Creating Outlines (描/miao) in Ink and Wash / Sumi-e Painting
Chinese artists and connoisseurs have developed a broad range of terms describing the manifold ways in which a brushline can be executed. A lot of these terms have their origin in figure painting, when appropriate descriptions for the depiction of, for example, a gentlemen’s robe were needed. A few of the most important techniques shall be shown and explained here.
> What is a Nail Head Line (钉头描/ding tou miao) in Ink and Wash / Sumi-e Painting?
The Nail Head Line is a line with a sharp look. It is supposed to resemble the shape of a nail, with a prominent beginning and a pointy end. To draw a Nail Head Line, you need to turn the brush while painting: Hold the brush in an angle and press the tip on the paper, then paint the line while moving the wrist and turning the brush into and upright position. This way, the end of the line should look like a spike. The Nail Head Line is particularly interesting when the beginning of the line is considerably thicker than the end.
> Strokes like Drifting Clouds and Flowing Water(行云流水描/xing yun liu shui miao)
Strokes like “drifting clouds and flowing water” is the poetic title for lines that are very controlled and carefully executed. They are perfect to depict robes or draperies that shall look as if flowing in the wind. To paint then, hold the brush in an upright position and paint with the tip of the brush. Try to paint with long, freely flowing lines which can adjoin, but not overlap. If you use paint with varying pressure, you can receive lines different thickness.
Applying Texture Strokes (皴/cun) in Ink and Wash / Sumi-e Painting
Since ink painting did not know the concept of light and shade and therefore did not use shading for the depiction of volume and texture, it had to be illustrated in a different way – through texture strokes (cun). Cun – literally “wrinkles” – are mostly used in painting.
> The Axe-Cut Strokes (斧劈皴/fupi cun) in Ink and Wash / Sumi-e Painting
The best known texture stroke is the “axe-cut stroke” (斧劈皴/fupicun) which was developed in the Southern Song Dynasty by Ma Yuan and Xia Gui and later revived in the Ming Dynasty by painters of the Zhe School. It is used to depicting the structure of rocks. The name derives from an association of the brush being slapped on the paper like an axe, leaving a frayed trail. Axe-cut strokes are strokes which are executed with a brush held in a diagonal way. Hold the brush in a very slant angle and press the tip slightly onto the paper, then move it with a quick and small movement, just as if brushing away a grain of dust. If done properly, the brushstroke will have a triangular shape and are best suited for the depiction of ragged mountains.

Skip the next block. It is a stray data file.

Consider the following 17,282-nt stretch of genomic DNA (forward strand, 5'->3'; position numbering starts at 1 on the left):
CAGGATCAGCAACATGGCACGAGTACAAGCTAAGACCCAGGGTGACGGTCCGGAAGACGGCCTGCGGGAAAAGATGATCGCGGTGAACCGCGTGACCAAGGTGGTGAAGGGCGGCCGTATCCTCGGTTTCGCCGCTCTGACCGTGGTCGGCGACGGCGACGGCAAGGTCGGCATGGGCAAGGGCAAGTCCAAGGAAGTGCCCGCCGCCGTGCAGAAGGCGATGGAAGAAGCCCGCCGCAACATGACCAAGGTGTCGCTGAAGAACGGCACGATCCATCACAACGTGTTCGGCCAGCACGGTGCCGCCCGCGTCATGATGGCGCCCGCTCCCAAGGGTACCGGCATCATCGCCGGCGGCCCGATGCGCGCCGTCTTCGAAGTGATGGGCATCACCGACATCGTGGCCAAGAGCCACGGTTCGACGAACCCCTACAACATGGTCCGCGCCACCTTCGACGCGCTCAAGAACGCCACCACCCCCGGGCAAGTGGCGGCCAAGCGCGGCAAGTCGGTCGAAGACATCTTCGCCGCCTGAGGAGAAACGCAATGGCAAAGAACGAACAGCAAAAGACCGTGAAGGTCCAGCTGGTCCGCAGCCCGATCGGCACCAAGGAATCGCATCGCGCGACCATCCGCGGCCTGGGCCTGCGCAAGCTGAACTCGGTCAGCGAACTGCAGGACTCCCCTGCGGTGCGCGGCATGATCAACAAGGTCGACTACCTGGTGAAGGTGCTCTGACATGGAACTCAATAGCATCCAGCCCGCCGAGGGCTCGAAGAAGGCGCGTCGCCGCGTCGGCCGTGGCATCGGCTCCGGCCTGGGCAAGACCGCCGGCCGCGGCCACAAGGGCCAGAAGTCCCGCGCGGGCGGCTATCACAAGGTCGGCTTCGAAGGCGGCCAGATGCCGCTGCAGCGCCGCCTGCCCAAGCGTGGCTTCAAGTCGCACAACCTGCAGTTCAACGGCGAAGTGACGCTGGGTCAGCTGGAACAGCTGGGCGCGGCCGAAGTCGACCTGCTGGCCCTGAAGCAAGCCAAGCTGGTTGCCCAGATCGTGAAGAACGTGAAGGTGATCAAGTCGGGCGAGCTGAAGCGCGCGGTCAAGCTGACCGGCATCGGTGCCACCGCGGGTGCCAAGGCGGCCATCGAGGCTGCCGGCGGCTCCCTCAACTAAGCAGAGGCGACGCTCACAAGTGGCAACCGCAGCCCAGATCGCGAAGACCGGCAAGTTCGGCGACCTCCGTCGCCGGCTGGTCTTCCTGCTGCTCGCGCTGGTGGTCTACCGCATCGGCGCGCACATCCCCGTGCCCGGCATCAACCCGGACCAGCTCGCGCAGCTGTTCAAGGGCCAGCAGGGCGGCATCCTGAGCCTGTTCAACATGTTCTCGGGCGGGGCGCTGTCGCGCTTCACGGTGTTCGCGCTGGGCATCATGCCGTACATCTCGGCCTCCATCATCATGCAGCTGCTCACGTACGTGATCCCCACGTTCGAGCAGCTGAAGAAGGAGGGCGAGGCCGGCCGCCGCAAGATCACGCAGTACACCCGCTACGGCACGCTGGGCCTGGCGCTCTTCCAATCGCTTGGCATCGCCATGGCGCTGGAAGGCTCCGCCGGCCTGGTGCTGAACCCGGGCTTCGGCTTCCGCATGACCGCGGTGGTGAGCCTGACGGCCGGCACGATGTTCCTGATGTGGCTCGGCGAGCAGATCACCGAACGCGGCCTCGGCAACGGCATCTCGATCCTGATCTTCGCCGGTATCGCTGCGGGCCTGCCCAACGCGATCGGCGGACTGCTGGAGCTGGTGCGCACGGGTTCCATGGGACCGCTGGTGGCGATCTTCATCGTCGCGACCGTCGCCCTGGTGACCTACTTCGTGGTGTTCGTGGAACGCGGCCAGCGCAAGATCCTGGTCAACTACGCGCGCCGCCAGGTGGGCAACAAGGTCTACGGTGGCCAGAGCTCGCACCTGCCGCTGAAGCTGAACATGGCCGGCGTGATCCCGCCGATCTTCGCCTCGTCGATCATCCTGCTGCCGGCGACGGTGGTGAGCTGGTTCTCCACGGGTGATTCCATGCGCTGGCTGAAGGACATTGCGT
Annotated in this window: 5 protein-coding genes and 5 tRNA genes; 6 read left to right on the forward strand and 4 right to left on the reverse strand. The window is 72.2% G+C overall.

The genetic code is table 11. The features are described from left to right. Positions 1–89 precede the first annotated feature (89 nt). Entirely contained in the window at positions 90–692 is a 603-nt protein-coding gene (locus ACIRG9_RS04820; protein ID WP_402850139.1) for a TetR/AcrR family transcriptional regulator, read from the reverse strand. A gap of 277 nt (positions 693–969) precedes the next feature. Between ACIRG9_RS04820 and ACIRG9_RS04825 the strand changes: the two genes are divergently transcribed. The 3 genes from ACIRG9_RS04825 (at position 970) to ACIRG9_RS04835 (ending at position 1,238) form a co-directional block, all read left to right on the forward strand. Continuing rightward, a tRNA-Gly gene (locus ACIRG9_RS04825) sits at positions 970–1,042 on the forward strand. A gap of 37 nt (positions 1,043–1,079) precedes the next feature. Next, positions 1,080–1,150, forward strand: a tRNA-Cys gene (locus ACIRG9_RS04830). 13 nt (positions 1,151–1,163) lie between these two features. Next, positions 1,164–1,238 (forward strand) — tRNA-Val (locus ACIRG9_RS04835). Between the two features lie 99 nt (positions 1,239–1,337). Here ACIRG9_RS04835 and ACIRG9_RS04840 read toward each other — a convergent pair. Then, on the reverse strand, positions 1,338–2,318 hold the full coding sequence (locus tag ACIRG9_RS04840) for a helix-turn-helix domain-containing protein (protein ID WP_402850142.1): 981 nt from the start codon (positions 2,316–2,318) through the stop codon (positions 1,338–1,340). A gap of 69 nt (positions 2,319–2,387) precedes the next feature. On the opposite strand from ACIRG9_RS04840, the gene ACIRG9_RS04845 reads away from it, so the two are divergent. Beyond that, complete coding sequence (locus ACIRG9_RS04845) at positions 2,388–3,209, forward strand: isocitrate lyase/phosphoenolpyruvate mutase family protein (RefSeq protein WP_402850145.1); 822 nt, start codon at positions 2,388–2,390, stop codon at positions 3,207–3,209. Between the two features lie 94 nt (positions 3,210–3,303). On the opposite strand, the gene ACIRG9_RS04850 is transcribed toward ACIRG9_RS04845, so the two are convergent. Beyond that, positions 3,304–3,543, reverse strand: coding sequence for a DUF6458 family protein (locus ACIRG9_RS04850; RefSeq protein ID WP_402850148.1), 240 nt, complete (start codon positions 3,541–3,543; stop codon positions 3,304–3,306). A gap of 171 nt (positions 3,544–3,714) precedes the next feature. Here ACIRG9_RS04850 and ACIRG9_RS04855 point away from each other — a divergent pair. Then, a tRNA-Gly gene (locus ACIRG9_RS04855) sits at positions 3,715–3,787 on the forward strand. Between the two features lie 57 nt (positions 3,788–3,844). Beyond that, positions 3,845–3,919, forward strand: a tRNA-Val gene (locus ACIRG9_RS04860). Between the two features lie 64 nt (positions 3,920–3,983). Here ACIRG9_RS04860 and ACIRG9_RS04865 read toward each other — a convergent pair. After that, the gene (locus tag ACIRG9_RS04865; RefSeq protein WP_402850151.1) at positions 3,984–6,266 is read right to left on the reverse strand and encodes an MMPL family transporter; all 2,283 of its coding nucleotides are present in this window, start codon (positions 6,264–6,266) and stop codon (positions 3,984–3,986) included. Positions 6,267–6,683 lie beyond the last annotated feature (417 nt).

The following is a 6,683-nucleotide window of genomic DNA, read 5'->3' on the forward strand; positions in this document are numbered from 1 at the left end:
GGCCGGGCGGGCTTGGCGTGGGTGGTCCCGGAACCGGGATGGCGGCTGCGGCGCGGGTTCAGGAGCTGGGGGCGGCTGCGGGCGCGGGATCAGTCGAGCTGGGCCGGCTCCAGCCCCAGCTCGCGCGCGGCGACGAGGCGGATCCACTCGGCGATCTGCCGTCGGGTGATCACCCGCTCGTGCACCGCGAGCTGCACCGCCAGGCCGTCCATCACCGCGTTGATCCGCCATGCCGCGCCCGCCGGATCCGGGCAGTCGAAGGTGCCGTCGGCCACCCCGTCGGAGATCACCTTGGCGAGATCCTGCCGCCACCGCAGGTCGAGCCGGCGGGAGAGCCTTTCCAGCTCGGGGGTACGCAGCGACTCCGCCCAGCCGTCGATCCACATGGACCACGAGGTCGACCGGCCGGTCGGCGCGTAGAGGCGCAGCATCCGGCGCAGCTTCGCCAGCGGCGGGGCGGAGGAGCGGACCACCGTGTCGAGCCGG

> The Hemp Fiber Strokes (麻皮皴/pima cun) in Ink and Wash / Sumi-e Painting
“Hemp fiber strokes” are also used for the illustration of rocks, but the impression is a different one. The strokes used for this kind of texture technique are long, thin and even; executed with the tip of the brush and in a smooth movement. They are put next to each other, giving the rocks and mountain a softer look than that of the axe-cut strokes. If you want to depict a mountain with this structure, you should hold the brush upright in the center of the handle and paint with the tip of the brush. Hemp fiber strokes will look best when they overlap (but not cross) and are done in different ink tones.
> Dotting (点/dian) in Ink and Wash / Sumi-e Painting
“Dotting” is a painting technique which was popular among the Chinese painters of the Southern Song Dynasty, namely Mi Fu, who used it for depicting mountains of tree foliage. With the dotting technique, it is easy to depict a misty or rainy atmosphere. You can use it for creating outlines as well as textures, and your picture will make a soft impression. It is essential to care about the right amount of ink in the brush – if it’s too less, your dots will be too dry, if it’s too much it runs the risk of blotting and smudging. Don’t put too much pressure on the brush, but move it carefully over the paper. The dotting effects will be even more interesting if you combine different ink shades.
What are Washes (淡彩/dan cai) in Ink and Wash / Sumi-e Painting?
Washes are executed in ink and wash painting with a brush that holds a lot of pale, moist ink, thus resulting in a semi-transparent area, sometimes showing no signs of brushstrokes. Washes can be used for example in a landscape painting to depict fog or rain. It is a helpful technique to create a misty atmosphere of to create depth in the picture. Washes can be executed best with a very thick or broad brush that is heavily loaded with watery ink. It is not necessary to use a lot of pressure during painting – the liquid will help the brush to float over the paper surface. Make sure that you work with smooth, even movements. Since paper absorbs ink very quickly, you run the risk of blotting when stopping even for a small moment.